08/01/2006, 00.00
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UN ultimatum to defiant Iran

 The Security Council has approved a resolution against Teheran: "end all uranium enrichment activities by 31 August or face sanctions." The Iranian ambassador to the UN: "This is an illegal request".

New York (AsiaNews/Agencies) – The United Nations Security Council has called on Iran to suspend all activities related to uranium enrichment by 31 August or to face possible sanctions. After long negotiations, the United States finally managed to convince Russia and China to pass the resolution. Until yesterday, they were opposed to it. Approved by 14 votes to 1 (Qatar), the resolution is the first legally binding step against Teheran and a threat to consider sanctions.

If Iran does not accept the demand, the Security Council reserves the right to adopt "adequate measures" on the basis of Article 41 of Chapter 7 of the United Nations Charter, which pertains to economic sanctions but rules out military options.

Teheran responded with a sharp "no". The Iranian ambassador to the UN, Javad Zarif, said the demand had no legal basis. He said: "Iran's peaceful nuclear programme poses no threat to international peace and security and therefore dealing with this issue in the Security Council is unwarranted and void of any legal basis or practical utility."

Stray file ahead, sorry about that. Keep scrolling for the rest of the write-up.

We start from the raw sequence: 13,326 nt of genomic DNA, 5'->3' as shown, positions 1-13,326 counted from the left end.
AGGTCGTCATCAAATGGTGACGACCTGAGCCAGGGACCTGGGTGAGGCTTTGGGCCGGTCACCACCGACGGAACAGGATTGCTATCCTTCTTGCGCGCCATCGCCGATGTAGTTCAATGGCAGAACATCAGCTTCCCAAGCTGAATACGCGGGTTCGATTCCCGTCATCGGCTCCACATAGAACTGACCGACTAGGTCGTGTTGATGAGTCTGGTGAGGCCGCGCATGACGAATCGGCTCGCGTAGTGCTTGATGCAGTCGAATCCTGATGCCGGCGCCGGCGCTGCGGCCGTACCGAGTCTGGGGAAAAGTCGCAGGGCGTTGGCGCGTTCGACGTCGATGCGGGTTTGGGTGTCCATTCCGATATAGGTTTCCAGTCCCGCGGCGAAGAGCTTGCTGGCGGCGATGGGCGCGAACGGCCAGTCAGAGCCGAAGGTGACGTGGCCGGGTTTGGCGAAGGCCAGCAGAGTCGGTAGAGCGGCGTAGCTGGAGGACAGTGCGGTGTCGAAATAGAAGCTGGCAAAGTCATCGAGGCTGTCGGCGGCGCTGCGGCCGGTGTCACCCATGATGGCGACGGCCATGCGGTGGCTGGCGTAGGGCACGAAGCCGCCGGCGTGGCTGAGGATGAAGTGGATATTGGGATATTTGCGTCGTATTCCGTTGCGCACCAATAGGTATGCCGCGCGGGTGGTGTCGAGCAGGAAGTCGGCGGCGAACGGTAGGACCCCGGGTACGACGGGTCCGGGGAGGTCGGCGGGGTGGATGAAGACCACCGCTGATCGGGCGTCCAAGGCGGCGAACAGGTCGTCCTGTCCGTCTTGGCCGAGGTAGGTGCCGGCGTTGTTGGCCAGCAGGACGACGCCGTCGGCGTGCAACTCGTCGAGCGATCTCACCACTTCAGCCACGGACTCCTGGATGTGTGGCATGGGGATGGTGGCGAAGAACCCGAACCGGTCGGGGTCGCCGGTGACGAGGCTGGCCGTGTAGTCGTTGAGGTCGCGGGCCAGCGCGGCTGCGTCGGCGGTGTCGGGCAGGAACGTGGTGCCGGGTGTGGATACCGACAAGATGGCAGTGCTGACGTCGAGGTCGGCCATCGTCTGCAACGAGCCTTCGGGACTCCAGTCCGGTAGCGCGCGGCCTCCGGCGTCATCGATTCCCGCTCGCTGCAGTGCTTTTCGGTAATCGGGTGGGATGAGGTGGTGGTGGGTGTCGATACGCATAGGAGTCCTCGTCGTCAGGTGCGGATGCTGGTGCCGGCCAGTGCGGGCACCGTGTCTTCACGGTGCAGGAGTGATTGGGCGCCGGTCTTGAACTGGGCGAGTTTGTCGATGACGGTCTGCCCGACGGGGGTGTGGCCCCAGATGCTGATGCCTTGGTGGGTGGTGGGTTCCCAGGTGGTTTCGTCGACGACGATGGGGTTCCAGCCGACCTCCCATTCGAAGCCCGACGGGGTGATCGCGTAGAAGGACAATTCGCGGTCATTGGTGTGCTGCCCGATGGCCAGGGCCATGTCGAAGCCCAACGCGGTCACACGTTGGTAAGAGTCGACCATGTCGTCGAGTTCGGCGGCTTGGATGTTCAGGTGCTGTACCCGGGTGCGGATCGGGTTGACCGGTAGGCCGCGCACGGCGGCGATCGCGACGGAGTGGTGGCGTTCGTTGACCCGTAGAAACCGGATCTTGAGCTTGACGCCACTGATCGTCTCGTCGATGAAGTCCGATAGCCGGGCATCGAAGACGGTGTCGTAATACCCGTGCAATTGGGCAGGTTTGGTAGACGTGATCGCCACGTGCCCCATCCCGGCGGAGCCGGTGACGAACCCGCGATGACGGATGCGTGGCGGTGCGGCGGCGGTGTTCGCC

Iran insists on saying that its programme has merely peaceful ends, but the international community, spearheaded by the US, fears that the regime's true scope is to equip itself with atomic weapons.

Germany and the Security Council's five permanent members with veto power - the US, Russia, China, France and Britain - negotiated the text. The six in June offered a package of energy, commercial and technological incentives if Teheran suspended its uranium enrichment. Iran said it would give its answer to the package on August 22, but yesterday's resolution and the development of war in Lebanon do not offer much hope for a positive response.

On the eve of the UN vote, on 30 July, a spokesman for the Iranian Foreign Affairs Ministry had warned that any resolutions against Iran would kill the credibility of the 5+1 package. Previously the President himself, Ahmadinejad, had said that what was happening Lebanon and Palestine "had influenced consideration of the offer" made by the Security Council's five permanent members plus Germany in exchange for the renouncing of Iran's atomic plans.

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See also
IAEA deputy director general in Tehran, UN discusses new sanctions
Tehran open to "dialogue", mum on uranium enrichment
World begins to react to Tehran's decision to restart nuclear research
A glimmer of hope in the Iran nuclear stand-off
As UN deadline expires Tehran set to continue its nuclear programme


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